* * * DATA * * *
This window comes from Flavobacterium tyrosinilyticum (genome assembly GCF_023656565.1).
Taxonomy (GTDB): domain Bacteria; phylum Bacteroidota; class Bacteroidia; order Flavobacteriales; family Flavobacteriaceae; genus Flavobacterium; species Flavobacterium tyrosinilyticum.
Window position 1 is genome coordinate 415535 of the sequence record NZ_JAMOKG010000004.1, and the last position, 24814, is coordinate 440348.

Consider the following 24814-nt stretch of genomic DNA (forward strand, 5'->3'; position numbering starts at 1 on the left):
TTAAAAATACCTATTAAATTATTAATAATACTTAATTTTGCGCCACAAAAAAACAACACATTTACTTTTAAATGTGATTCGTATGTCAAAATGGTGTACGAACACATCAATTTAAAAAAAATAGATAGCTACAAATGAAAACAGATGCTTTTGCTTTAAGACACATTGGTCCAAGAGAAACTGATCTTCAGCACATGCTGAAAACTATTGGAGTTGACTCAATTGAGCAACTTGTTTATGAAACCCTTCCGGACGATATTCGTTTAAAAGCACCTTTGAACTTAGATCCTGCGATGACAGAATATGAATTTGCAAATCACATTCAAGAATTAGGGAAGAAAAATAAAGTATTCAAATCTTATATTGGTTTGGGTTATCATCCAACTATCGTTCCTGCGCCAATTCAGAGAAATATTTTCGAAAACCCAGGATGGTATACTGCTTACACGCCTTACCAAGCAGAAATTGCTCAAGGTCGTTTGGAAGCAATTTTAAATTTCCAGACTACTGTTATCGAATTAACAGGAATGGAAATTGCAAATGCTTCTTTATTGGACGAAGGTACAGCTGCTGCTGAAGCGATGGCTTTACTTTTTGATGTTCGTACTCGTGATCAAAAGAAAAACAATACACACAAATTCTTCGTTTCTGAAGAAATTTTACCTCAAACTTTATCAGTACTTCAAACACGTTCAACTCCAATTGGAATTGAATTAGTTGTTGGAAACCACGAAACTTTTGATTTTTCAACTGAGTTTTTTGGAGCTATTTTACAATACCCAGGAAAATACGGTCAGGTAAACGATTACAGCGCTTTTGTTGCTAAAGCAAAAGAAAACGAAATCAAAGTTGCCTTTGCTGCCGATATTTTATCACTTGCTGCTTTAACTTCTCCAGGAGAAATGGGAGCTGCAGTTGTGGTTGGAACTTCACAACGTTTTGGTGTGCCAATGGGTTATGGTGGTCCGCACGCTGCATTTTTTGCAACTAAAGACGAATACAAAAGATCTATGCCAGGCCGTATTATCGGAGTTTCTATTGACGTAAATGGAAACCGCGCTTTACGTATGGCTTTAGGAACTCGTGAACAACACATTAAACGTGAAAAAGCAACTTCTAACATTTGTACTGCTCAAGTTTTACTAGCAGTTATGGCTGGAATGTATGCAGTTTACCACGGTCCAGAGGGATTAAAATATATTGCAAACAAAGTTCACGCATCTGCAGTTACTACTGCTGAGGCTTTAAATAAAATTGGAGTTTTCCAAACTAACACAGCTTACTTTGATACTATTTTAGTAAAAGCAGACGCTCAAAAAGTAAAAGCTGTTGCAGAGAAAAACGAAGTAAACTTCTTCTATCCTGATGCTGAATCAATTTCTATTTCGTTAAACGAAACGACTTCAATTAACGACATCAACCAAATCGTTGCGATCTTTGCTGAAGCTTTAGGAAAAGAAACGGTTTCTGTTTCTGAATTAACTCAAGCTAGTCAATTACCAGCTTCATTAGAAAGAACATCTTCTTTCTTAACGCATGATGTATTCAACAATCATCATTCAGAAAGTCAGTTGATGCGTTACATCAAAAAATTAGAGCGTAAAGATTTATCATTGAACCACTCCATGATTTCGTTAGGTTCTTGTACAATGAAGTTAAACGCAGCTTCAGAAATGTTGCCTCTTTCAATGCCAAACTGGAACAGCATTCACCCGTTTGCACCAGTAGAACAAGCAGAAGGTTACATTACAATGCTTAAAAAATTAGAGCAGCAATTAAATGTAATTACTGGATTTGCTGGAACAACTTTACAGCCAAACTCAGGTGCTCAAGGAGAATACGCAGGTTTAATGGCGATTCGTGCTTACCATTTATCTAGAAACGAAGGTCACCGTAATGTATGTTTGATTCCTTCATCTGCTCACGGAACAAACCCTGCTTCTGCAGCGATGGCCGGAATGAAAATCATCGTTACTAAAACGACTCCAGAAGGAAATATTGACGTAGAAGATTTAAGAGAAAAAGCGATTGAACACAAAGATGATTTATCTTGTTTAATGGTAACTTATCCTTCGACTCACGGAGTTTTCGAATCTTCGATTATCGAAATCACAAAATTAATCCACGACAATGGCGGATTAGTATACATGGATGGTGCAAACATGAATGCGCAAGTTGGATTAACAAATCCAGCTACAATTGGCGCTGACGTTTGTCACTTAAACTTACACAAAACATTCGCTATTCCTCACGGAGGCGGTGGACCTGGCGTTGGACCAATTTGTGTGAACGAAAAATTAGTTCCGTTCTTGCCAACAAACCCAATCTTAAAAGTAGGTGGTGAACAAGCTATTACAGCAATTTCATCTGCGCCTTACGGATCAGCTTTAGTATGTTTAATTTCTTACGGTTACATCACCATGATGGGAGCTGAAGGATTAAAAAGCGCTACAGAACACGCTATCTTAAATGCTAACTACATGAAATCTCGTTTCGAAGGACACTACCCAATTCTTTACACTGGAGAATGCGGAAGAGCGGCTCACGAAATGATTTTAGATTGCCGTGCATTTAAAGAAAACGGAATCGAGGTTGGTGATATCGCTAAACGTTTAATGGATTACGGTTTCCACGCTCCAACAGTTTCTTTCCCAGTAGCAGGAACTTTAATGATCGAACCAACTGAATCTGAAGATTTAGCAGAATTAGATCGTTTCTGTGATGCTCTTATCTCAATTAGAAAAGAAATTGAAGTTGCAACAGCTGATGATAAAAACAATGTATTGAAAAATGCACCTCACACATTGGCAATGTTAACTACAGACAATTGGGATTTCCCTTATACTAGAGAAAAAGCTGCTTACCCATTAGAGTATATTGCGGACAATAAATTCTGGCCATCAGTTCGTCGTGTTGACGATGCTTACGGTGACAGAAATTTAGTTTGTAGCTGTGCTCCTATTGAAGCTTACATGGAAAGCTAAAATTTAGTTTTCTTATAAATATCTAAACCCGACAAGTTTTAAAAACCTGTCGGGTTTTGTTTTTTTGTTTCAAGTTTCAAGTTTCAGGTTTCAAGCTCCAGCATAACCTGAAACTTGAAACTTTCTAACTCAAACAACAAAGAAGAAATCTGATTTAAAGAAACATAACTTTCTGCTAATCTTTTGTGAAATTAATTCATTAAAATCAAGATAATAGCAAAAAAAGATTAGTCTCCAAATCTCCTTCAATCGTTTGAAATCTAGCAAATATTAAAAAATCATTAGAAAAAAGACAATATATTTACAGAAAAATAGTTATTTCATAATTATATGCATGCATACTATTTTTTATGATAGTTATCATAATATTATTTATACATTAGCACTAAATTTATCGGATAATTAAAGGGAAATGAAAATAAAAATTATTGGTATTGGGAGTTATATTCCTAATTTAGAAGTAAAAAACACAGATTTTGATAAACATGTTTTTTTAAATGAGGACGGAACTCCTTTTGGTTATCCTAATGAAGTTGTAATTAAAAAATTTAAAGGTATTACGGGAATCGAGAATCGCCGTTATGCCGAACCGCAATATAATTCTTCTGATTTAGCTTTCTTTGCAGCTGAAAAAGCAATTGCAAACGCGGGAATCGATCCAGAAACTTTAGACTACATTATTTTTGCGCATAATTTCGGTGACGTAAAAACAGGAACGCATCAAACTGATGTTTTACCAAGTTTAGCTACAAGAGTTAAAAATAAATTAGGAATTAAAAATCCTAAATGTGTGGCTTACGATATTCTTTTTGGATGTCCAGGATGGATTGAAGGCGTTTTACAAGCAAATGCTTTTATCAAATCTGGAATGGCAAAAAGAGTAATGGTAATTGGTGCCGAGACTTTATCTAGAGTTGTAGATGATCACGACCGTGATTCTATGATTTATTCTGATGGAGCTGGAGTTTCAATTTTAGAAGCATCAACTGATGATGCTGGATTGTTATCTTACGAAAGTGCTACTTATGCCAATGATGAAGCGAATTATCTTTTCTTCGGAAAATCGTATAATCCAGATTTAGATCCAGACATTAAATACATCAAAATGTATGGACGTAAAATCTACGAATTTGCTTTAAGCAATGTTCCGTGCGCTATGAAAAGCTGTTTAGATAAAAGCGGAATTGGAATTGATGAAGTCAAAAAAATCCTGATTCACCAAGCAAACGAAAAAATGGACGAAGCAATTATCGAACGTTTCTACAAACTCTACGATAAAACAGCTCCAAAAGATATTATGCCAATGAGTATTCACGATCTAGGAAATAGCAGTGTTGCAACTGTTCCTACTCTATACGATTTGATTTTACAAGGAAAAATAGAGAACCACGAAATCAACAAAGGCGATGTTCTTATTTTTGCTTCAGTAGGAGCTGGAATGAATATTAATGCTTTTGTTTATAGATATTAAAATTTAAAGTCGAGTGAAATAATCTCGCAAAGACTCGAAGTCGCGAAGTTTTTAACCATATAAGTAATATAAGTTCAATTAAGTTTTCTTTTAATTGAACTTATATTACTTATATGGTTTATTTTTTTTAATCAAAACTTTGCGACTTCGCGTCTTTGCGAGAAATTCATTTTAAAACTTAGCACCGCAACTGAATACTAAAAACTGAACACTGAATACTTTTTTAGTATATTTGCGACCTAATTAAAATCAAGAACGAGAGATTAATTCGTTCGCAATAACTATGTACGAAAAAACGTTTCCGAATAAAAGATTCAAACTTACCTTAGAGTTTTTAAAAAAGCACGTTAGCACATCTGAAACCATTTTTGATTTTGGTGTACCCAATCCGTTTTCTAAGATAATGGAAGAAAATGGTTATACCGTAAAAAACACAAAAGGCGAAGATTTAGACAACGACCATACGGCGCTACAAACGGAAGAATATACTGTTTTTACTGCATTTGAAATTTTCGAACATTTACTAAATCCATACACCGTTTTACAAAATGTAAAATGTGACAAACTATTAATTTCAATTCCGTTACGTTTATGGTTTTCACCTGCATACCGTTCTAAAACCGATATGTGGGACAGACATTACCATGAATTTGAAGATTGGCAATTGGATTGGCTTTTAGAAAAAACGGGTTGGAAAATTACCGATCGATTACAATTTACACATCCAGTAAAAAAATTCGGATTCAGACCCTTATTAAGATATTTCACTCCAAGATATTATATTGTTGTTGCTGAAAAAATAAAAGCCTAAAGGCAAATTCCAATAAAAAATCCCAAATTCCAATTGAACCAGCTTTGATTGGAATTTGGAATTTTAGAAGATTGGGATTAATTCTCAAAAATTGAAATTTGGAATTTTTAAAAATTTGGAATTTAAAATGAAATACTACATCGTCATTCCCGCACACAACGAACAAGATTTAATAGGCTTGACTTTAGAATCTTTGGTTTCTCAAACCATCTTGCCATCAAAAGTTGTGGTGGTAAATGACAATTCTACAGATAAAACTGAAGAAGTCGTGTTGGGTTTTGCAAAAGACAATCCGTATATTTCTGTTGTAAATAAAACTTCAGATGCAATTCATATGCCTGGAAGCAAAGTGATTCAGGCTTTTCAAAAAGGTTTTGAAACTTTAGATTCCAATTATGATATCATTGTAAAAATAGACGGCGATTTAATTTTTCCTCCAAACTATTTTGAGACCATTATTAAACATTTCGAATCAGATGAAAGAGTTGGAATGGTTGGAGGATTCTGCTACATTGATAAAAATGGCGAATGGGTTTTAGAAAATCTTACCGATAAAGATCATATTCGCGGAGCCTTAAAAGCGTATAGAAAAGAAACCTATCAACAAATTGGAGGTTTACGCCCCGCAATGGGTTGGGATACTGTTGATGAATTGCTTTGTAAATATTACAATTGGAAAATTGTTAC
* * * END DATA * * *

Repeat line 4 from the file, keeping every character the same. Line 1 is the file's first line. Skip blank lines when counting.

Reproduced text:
Consider the following 24814-nt stretch of genomic DNA (forward strand, 5'->3'; position numbering starts at 1 on the left):